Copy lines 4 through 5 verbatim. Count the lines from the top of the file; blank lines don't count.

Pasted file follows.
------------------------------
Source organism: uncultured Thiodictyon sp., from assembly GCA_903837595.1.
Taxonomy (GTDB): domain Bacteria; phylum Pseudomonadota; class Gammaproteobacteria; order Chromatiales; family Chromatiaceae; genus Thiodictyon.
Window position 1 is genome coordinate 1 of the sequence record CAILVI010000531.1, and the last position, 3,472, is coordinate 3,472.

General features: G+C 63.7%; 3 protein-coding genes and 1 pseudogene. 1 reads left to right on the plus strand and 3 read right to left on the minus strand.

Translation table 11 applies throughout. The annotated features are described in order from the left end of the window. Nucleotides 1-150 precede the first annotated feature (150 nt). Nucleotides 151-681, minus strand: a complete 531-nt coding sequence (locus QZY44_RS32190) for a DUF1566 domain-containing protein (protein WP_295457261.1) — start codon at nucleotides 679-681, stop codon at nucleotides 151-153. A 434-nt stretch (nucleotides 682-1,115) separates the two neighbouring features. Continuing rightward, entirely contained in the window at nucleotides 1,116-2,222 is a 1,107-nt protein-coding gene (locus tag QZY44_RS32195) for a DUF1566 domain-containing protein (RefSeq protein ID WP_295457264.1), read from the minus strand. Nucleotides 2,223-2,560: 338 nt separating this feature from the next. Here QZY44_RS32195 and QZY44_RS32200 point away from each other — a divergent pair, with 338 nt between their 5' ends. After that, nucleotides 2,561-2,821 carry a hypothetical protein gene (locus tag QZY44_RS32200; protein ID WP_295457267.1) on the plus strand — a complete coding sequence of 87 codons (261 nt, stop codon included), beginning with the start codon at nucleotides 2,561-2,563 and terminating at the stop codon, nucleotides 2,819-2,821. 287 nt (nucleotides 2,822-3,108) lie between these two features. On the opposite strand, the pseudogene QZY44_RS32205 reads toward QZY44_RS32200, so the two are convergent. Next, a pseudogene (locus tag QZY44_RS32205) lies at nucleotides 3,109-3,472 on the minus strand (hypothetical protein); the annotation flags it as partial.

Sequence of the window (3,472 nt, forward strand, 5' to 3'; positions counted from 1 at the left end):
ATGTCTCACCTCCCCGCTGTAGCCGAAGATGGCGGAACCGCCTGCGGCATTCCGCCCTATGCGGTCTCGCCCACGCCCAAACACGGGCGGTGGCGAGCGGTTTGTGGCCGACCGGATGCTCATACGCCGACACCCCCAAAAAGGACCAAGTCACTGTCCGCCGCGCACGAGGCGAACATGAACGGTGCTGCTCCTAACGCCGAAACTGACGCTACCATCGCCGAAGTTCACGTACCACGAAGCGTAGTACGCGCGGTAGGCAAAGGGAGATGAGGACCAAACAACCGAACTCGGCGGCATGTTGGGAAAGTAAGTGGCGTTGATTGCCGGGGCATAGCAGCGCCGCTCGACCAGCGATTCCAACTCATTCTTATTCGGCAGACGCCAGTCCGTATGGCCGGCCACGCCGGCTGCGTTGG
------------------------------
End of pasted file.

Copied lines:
General features: G+C 63.7%; 3 protein-coding genes and 1 pseudogene. 1 reads left to right on the plus strand and 3 read right to left on the minus strand.

Translation table 11 applies throughout. The annotated features are described in order from the left end of the window. Nucleotides 1-150 precede the first annotated feature (150 nt). Nucleotides 151-681, minus strand: a complete 531-nt coding sequence (locus QZY44_RS32190) for a DUF1566 domain-containing protein (protein WP_295457261.1) — start codon at nucleotides 679-681, stop codon at nucleotides 151-153. A 434-nt stretch (nucleotides 682-1,115) separates the two neighbouring features. Continuing rightward, entirely contained in the window at nucleotides 1,116-2,222 is a 1,107-nt protein-coding gene (locus tag QZY44_RS32195) for a DUF1566 domain-containing protein (RefSeq protein ID WP_295457264.1), read from the minus strand. Nucleotides 2,223-2,560: 338 nt separating this feature from the next. Here QZY44_RS32195 and QZY44_RS32200 point away from each other — a divergent pair, with 338 nt between their 5' ends. After that, nucleotides 2,561-2,821 carry a hypothetical protein gene (locus tag QZY44_RS32200; protein ID WP_295457267.1) on the plus strand — a complete coding sequence of 87 codons (261 nt, stop codon included), beginning with the start codon at nucleotides 2,561-2,563 and terminating at the stop codon, nucleotides 2,819-2,821. 287 nt (nucleotides 2,822-3,108) lie between these two features. On the opposite strand, the pseudogene QZY44_RS32205 reads toward QZY44_RS32200, so the two are convergent. Next, a pseudogene (locus tag QZY44_RS32205) lies at nucleotides 3,109-3,472 on the minus strand (hypothetical protein); the annotation flags it as partial.